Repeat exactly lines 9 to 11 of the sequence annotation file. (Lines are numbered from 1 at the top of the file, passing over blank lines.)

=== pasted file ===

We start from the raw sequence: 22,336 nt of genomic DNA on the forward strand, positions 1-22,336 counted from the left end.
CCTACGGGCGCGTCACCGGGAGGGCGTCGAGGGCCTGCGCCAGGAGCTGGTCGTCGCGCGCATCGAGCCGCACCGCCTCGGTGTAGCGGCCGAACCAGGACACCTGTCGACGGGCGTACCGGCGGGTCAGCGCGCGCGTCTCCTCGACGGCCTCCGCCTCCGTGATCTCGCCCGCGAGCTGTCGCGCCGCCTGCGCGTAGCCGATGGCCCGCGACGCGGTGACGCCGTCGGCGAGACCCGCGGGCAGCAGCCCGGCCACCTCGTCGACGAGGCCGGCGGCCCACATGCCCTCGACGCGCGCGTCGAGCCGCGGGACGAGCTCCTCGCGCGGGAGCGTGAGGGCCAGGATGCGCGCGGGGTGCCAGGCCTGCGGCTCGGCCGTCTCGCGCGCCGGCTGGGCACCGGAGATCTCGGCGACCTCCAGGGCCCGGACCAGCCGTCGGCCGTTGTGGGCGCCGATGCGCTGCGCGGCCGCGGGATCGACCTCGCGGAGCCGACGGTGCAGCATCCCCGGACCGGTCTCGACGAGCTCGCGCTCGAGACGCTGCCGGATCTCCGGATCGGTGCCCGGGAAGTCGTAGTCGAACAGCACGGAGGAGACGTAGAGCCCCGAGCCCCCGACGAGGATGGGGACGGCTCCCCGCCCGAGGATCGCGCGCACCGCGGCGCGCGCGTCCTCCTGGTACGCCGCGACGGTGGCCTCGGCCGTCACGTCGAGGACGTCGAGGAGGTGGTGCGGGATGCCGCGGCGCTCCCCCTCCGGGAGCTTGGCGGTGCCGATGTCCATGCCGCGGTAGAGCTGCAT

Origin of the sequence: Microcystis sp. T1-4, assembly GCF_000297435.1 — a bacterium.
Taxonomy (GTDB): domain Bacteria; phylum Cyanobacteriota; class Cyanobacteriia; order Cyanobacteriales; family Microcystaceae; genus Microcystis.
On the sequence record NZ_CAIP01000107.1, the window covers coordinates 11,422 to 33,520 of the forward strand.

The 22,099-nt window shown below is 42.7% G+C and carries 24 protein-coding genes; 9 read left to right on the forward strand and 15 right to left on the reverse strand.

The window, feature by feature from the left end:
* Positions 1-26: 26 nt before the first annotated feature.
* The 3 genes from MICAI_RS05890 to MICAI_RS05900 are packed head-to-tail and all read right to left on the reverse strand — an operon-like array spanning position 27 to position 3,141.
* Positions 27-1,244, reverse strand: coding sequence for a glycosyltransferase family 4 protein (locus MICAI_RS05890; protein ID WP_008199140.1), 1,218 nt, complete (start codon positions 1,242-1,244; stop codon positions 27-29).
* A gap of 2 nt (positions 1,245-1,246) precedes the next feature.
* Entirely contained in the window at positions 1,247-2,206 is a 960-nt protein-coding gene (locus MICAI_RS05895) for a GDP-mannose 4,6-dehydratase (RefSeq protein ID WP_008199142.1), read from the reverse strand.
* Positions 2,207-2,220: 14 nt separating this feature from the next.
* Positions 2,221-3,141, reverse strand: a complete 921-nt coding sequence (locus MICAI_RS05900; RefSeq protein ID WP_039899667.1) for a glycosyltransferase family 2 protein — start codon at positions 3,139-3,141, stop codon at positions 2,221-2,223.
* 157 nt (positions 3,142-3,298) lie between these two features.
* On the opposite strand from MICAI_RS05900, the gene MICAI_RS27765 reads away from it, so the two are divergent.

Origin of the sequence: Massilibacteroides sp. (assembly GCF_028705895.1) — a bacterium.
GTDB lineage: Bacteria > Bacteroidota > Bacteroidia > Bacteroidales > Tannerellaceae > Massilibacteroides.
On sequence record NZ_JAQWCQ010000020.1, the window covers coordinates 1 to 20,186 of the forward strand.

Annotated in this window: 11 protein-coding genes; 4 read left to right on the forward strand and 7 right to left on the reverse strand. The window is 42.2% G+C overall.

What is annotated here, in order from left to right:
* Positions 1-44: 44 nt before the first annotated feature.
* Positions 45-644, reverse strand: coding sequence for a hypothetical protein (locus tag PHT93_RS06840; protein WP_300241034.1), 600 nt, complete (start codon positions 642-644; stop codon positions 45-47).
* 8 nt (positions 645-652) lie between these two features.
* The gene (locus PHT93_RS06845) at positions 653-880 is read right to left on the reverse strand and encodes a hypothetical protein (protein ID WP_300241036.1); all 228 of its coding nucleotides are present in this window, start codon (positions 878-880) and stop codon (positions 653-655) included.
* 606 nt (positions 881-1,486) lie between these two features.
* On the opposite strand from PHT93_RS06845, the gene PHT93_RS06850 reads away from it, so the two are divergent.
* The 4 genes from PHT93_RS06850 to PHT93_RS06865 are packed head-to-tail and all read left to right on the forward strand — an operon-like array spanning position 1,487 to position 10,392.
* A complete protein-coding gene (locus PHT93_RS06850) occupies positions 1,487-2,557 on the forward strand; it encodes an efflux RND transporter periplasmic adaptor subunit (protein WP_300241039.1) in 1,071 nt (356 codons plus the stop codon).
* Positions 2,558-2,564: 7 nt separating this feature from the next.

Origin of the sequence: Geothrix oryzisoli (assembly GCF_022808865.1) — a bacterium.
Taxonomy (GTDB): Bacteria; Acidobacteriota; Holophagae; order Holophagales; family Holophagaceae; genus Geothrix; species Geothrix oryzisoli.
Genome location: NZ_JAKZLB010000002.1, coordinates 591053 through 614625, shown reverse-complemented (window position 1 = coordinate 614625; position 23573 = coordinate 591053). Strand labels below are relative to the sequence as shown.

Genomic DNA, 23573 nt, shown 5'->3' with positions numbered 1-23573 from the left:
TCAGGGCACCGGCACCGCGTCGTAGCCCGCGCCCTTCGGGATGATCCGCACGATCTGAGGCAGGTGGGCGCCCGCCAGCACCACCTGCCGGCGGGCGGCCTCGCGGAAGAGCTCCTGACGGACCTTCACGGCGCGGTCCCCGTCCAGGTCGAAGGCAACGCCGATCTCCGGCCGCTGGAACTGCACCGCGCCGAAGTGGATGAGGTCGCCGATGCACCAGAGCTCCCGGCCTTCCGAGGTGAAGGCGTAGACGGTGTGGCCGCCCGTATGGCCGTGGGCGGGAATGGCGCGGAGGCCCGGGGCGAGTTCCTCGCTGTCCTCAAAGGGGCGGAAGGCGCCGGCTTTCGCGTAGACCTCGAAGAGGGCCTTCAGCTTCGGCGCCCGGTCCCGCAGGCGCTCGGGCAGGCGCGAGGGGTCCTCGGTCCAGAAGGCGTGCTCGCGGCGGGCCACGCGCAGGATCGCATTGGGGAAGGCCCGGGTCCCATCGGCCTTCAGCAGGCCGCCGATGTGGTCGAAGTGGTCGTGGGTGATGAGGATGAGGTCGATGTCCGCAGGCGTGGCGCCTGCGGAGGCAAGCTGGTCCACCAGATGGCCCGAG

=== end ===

* The 3 genes from MICAI_RS05890 to MICAI_RS05900 are packed head-to-tail and all read right to left on the reverse strand — an operon-like array spanning position 27 to position 3,141.
* Positions 27-1,244, reverse strand: coding sequence for a glycosyltransferase family 4 protein (locus MICAI_RS05890; protein ID WP_008199140.1), 1,218 nt, complete (start codon positions 1,242-1,244; stop codon positions 27-29).
* A gap of 2 nt (positions 1,245-1,246) precedes the next feature.